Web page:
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Oct 17 2010

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What’s Missing In Our Devotions?

David Roberts

David Roberts

by David Roberts


We know about prayer and its proper place in devotions. Its importance during our devotional time cannot be over emphasized. Similar claims have been made for worship and praise, and again, though they have their very important place in devotions, there is still something left out of most of our expressions of love to and for our Father. I believe that what may be lacking in our spiritual lives is silence.

There are a number of Bible verses where the importance of being still before Him is stressed.
I suppose that the most well-known is Psalm 46:1.

Be still, and know that I am God. I will be exalted
among the heathen, I will be exalted in the earth.

If this verse were the only verse to express this truth, it would be worth our while to examine it closely. Most of us remember the first sentence, which seems to draw a relationship between our silence and our knowledge of God. This may be a principle that we can follow in order to draw closer to our Lord and get to know Him more intimately than we could without being still. It’s worth a try.

Now, for the rest of the verse, which most of us leave out when we quote it. I believe that our silence and the new knowledge of God that it brings can somehow exalt Him among the heathen and across the earth. In my experience of practicing silence before Father, I have often been brought into a deeper sense of His peace than I have with any other aspect of my devotions. When I walk through my daily duties here on earth, full of this peace, others have noticed a sort of spilling over effect on them, be they heathen or worldly. If we multiply this effect by all the sincere Christians in the world who are still before the Lord, I can barely imagine the impact an increase in this practice would have on their circles of influence.

The Hebrew word translated as “still” in Psalm 46 is phonetically spelled “raw-faw’.” It has a large number of meanings in English. The root meaning is “slacken” or “let up.” Other words for this that appear in the Authorized Version of the Bible are “cease, fail, faint, be feeble, and slothful.” We are to cease from our words and our thoughts that would tend us toward speech. When we fail to remember all the “things” we wanted to pray about, silence is a great alternative. Sometimes we feel weak to the point of failure and feebleness, which seems like a good time to be still. One last word I would consider here is “slothful.” We probably know the many injunctions against slothfulness. It is even listed among the hall of fame of sins. I’m reminded of another verse in Proverbs 18:9.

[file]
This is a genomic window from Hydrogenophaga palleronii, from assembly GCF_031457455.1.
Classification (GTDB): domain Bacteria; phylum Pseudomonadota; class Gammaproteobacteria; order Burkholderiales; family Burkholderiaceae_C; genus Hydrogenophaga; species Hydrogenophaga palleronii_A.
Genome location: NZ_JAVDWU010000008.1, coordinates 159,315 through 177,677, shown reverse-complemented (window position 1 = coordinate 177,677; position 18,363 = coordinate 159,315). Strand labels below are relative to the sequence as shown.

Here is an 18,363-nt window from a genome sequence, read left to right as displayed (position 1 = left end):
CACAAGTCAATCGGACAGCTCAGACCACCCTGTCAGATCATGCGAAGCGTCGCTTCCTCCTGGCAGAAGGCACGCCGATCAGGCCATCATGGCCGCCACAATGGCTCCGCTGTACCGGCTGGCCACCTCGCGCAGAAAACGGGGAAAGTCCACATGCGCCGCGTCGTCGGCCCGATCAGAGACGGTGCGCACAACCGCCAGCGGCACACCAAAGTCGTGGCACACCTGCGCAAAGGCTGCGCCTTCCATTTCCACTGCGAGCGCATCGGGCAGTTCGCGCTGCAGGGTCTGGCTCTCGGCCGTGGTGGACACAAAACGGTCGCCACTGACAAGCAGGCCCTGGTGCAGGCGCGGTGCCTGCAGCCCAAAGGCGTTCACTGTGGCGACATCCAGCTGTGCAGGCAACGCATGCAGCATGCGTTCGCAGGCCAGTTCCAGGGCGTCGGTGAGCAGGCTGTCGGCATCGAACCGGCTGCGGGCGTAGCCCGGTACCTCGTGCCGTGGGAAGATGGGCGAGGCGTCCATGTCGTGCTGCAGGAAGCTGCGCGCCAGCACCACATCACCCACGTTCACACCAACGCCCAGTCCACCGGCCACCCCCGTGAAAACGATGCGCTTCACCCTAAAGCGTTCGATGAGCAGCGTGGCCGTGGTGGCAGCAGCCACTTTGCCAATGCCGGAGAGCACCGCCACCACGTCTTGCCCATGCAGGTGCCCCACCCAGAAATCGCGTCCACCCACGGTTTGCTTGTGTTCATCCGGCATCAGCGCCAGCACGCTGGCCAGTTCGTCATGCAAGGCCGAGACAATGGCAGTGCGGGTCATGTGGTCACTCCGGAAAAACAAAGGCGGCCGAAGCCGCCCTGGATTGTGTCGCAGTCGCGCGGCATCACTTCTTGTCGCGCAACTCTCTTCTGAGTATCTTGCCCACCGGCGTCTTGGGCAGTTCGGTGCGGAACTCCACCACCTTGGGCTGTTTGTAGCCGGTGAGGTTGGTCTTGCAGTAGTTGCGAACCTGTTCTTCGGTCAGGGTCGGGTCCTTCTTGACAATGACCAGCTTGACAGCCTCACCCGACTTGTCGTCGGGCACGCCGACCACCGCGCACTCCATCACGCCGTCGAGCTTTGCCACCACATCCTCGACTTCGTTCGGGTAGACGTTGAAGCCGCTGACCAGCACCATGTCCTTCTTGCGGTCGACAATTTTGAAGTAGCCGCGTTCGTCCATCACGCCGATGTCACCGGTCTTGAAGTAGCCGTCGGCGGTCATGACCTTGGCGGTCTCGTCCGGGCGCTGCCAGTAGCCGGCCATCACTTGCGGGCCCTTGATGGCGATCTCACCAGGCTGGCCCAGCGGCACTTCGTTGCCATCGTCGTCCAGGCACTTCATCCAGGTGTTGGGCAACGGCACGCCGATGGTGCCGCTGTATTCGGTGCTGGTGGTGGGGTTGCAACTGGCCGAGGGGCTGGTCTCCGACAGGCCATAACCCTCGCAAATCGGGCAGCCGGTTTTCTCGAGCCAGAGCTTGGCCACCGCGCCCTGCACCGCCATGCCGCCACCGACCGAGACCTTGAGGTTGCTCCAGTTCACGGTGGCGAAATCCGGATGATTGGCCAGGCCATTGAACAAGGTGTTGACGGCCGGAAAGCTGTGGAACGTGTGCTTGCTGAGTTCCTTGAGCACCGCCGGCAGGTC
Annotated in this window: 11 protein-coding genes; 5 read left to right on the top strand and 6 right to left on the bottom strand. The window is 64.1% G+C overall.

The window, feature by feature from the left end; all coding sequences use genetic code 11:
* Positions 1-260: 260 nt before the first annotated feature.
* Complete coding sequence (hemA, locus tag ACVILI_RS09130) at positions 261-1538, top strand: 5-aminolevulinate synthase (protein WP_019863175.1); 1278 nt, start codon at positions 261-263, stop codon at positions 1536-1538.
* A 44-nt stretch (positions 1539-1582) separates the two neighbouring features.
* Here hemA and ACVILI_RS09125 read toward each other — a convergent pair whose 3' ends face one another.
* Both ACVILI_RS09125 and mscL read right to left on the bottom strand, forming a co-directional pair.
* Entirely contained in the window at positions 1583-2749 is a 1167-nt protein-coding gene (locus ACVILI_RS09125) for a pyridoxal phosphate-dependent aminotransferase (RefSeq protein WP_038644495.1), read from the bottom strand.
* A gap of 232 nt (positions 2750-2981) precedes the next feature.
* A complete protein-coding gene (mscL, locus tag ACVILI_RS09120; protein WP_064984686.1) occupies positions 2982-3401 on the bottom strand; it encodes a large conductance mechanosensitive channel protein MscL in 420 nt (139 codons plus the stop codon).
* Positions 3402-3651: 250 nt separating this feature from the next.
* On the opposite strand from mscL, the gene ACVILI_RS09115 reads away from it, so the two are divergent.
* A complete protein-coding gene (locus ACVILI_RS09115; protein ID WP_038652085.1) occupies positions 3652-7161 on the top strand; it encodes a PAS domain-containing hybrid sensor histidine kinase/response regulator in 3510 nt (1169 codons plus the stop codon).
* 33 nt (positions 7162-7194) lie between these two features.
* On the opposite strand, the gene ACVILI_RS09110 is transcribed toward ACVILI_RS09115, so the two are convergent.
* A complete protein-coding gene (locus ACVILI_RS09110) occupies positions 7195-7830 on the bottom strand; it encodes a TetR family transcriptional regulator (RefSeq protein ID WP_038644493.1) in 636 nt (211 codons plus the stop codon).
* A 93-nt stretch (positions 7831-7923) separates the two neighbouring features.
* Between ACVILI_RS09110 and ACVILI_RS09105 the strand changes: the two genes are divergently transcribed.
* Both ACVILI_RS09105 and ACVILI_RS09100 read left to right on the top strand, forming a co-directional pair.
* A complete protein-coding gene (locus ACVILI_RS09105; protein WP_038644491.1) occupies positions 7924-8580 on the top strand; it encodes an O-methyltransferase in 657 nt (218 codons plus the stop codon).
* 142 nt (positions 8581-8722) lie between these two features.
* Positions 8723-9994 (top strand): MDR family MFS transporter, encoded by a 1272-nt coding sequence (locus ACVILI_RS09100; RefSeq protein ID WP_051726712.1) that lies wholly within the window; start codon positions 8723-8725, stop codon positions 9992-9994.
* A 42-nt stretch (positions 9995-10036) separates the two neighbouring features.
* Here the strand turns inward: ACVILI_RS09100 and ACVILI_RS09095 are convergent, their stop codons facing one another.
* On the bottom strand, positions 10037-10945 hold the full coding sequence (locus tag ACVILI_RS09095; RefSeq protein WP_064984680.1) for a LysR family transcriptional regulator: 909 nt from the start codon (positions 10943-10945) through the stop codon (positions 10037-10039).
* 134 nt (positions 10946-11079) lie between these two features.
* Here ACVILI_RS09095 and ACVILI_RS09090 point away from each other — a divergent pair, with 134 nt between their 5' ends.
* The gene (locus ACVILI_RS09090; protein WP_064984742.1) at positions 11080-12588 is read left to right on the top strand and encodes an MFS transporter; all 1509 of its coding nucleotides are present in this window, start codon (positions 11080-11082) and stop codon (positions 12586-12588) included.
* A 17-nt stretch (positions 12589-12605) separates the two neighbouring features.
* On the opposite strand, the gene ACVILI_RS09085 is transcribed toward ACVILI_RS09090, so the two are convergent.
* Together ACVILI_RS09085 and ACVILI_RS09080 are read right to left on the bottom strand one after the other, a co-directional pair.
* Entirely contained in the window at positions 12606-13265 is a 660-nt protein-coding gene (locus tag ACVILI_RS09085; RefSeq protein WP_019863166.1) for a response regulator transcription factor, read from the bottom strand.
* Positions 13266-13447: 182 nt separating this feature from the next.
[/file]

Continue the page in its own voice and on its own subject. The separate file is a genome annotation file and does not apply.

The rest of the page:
He also that is slothful in his work is
brother to him that is a great waster.

The interesting thing is that this word in Proverbs is the same Hebrew word in Psalm 46. How can a person be exhorted to be slothful in one Scripture and judged for it in another? Well, one possible answer is that Solomon includes the words “in his work.” There is a time and place to practice being still before Father, and that place and time is not at work!  In a positive sense though, one can be slothful in the mind while at the worship called silence.

In Strong’s Concordance there is a note at the end of the entry for “still” (H7503) in Psalm 46. It refers us to the word for “heal” (H7496).  In English this word sounds exactly like the word for “still” (raw-faw’). In Numbers 12:13, where Moses pleads with God to heal his sister Miriam from leprosy. He uses this word, “raw-faw’.”  I wonder how many times God, Who loves to heal his children, would show His healing power if we would just be still and know that He is God. Give Him a chance by increasing your definition of worship to include silence in your devotions.

 

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